• Propranolol is used to treat a number of different conditions. If you are unsure why you are taking propranolol, speak with your doctor.
  • Do not stop taking this medicine without speaking to your doctor first as this can cause problems.
  • The most common side-effects are tiredness, cold fingers or toes, disturbed sleep and stomach upset.
Type of medicine A beta-adrenoceptor blocking drug (often referred to as a beta-blocker)
Used for High blood pressure
Irregular heartbeat
Some symptoms of anxiety
Some thyroid problems
To protect the heart following a heart attack
To help prevent migraines
Also called Bedranol SR®
Beta Prograne®; Half Beta Prograne®
Inderal-LA®; Half-Inderal LA®
Available as Tablets, modified-release capsules, and oral liquid

Propranolol is a medicine which is used to treat several different problems. It works on the heart and blood vessels.

High blood pressure: it is not fully understood how propranolol works in hypertension (high blood pressure), but it is known to slow down the activity of the heart. This then reduces high blood pressure.

Angina: by slowing down the activity of the heart, propranolol reduces the heart's need for oxygen. This reduces how hard the heart has to work and makes angina attacks less likely to occur.

Irregular heartbeat: normally the heartbeat is regulated by special tissues which conduct electricity. Some causes of irregular heartbeat result in parts of the heart beating too quickly. Propanolol reduces the overactivity in these conducting tissues.

Anxiety: anxiety can cause physical symptoms such as a fast heartbeat and trembling. Propranolol slows the heart rate to relieve these symptoms. (However it does not relieve the emotional symptoms associated with anxiety, such as stress or fear, so these symptoms should be treated separately.)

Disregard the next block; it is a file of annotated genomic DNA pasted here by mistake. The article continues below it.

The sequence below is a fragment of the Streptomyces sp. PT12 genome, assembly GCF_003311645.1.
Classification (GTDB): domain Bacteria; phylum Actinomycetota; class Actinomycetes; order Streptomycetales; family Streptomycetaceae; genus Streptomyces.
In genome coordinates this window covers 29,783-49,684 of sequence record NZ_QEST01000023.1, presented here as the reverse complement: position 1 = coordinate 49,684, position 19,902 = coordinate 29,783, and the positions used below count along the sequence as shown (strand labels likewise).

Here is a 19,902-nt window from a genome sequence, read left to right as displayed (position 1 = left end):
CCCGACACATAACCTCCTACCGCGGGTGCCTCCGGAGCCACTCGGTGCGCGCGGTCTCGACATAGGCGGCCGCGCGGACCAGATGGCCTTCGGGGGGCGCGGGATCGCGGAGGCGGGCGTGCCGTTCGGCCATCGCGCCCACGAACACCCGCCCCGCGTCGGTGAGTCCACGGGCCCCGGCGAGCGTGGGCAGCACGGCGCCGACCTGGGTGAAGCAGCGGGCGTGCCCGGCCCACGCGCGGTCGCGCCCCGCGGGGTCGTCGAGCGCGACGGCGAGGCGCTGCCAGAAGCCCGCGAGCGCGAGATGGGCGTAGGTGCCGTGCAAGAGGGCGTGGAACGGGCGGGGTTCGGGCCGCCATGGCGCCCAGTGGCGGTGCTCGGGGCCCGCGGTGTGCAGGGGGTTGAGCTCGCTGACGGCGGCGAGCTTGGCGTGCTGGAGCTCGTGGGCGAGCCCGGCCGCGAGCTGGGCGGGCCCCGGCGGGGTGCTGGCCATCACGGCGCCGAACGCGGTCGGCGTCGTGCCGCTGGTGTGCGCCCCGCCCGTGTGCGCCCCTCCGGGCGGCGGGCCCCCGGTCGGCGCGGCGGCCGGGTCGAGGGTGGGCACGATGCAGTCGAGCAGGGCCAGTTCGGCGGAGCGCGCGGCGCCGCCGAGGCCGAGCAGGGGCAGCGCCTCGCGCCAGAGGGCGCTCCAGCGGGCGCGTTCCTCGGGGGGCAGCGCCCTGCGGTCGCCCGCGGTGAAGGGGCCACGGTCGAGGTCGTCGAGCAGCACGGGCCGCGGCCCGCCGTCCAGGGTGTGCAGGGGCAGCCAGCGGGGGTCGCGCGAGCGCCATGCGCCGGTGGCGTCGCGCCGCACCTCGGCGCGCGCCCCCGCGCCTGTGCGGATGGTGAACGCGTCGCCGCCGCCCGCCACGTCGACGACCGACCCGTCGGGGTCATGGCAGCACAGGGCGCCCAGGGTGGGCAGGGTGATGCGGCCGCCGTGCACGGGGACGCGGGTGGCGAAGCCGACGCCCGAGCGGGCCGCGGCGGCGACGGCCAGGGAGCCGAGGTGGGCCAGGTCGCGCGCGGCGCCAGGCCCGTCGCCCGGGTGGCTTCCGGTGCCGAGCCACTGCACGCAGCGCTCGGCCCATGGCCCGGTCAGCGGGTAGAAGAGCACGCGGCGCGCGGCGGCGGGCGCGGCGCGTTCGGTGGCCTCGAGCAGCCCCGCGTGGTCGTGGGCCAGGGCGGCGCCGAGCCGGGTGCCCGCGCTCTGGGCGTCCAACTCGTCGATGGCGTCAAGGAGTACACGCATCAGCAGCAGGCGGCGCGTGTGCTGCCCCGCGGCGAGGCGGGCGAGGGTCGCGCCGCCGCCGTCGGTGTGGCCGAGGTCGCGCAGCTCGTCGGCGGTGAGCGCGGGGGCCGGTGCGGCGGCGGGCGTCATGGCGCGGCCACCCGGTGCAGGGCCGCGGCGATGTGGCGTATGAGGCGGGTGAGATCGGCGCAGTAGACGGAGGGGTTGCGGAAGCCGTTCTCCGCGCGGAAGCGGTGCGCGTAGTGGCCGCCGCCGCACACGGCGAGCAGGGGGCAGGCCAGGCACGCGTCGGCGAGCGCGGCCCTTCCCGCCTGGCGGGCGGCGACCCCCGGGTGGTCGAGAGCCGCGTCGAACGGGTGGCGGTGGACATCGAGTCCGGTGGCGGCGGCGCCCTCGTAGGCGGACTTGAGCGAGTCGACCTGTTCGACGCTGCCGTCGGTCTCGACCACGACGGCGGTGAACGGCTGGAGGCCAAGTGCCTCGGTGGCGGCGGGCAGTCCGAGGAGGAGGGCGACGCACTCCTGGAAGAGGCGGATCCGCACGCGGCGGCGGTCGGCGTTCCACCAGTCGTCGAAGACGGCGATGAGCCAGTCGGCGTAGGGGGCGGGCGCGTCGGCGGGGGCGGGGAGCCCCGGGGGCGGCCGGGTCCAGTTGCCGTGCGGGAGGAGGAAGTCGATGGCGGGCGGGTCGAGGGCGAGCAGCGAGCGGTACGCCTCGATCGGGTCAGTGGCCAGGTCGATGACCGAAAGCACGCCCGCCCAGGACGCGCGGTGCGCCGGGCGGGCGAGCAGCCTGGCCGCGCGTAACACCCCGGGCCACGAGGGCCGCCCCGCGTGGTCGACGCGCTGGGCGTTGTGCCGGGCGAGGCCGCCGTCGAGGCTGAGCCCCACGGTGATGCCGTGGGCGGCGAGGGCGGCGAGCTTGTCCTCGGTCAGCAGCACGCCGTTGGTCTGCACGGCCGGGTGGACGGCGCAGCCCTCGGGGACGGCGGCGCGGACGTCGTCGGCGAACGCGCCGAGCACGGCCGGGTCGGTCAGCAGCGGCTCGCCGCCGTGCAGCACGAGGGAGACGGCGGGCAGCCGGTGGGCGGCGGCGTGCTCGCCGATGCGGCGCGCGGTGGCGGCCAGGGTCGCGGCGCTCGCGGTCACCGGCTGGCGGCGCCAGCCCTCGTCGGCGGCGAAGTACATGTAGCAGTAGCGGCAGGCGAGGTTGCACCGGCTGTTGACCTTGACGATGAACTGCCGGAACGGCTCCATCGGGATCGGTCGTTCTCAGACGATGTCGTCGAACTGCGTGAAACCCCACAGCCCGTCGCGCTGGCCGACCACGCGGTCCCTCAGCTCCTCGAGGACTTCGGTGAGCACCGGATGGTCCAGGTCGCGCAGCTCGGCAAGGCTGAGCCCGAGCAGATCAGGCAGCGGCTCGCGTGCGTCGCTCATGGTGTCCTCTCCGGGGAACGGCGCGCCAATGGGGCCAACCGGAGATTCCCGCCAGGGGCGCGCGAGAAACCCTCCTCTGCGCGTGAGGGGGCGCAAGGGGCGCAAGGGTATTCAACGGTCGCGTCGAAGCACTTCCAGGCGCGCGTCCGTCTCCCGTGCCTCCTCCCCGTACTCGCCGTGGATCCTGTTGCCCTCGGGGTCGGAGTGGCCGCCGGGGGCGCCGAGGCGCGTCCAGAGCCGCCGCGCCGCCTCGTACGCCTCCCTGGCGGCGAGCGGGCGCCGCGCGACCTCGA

Thyroid problems: an overactive thyroid gland causes symptoms such as a fast heartbeat and trembling. Propranolol relieves these symptoms quickly, which allows time for other antithyroid treatments to take effect, which may take several weeks.

To protect the heart: taking propranolol after having a heart attack has been shown to reduce the risk of a second attack in some people.

To prevent migraines: it is not clear how propranolol and other beta-blockers work to prevent migraine, but they are commonly used. Migraine prevention with propranolol may be helpful for people who suffer several migraine attacks each month and also for people who find the treatments for migraine unsuitable. Although propranolol helps prevent migraines from starting, if a migraine attack occurs, other medicines are used to treat it.

Before taking propranolol make sure your doctor or pharmacist knows:

  • If you are pregnant, trying for a baby or breast-feeding.
  • If you have liver or kidney problems.
  • If you have low blood pressure or poor circulation.
  • If you have asthma or breathing difficulties.
  • If you have diabetes.
  • If you have psoriasis (a skin problem).
  • If you have myasthenia gravis (a condition causing muscle weakness).
  • If you have heart failure (a condition where the pumping action of the heart is reduced) or heart block (a slow and irregular heartbeat).
  • If you have been told you have Prinzmetal's angina (chest pain caused by spasms of the heart's blood vessels).
  • If you have phaeochromocytoma (a tumour on your adrenal gland).
  • If you are taking other medicines, including those available to buy without a prescription, herbal and complementary medicines.
  • If you have ever had an allergic reaction to a medicine, or if you have ever had any other severe allergic reaction.
  • Before starting this treatment, read the manufacturer's printed information leaflet from inside the pack.
  • Take propranolol exactly as your doctor has told you.